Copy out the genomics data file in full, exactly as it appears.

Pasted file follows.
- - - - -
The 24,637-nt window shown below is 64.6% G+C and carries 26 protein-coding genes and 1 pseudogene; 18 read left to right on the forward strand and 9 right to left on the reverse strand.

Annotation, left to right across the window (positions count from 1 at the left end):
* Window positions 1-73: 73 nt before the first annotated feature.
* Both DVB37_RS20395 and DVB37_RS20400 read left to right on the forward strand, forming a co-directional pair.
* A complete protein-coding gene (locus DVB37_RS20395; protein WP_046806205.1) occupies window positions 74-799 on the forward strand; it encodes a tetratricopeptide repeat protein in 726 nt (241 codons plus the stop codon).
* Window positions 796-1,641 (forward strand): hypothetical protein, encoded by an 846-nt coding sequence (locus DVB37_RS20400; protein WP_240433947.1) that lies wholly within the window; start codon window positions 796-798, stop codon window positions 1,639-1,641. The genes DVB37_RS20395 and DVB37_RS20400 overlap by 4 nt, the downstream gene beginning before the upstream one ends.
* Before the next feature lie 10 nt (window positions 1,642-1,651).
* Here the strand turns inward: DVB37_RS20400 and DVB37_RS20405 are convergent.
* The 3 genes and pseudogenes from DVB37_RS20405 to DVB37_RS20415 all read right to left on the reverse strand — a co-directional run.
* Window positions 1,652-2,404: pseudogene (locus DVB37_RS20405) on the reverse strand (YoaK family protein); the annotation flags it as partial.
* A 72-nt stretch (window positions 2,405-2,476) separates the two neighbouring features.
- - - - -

The 24,637-nt window shown below is 64.6% G+C and carries 26 protein-coding genes and 1 pseudogene; 18 read left to right on the forward strand and 9 right to left on the reverse strand.

Annotation, left to right across the window (positions count from 1 at the left end):
* Window positions 1-73: 73 nt before the first annotated feature.
* Both DVB37_RS20395 and DVB37_RS20400 read left to right on the forward strand, forming a co-directional pair.
* A complete protein-coding gene (locus DVB37_RS20395; protein WP_046806205.1) occupies window positions 74-799 on the forward strand; it encodes a tetratricopeptide repeat protein in 726 nt (241 codons plus the stop codon).
* Window positions 796-1,641 (forward strand): hypothetical protein, encoded by an 846-nt coding sequence (locus DVB37_RS20400; protein WP_240433947.1) that lies wholly within the window; start codon window positions 796-798, stop codon window positions 1,639-1,641. The genes DVB37_RS20395 and DVB37_RS20400 overlap by 4 nt, the downstream gene beginning before the upstream one ends.
* Before the next feature lie 10 nt (window positions 1,642-1,651).
* Here the strand turns inward: DVB37_RS20400 and DVB37_RS20405 are convergent.
* The 3 genes and pseudogenes from DVB37_RS20405 to DVB37_RS20415 all read right to left on the reverse strand — a co-directional run.
* Window positions 1,652-2,404: pseudogene (locus DVB37_RS20405) on the reverse strand (YoaK family protein); the annotation flags it as partial.
* A 72-nt stretch (window positions 2,405-2,476) separates the two neighbouring features.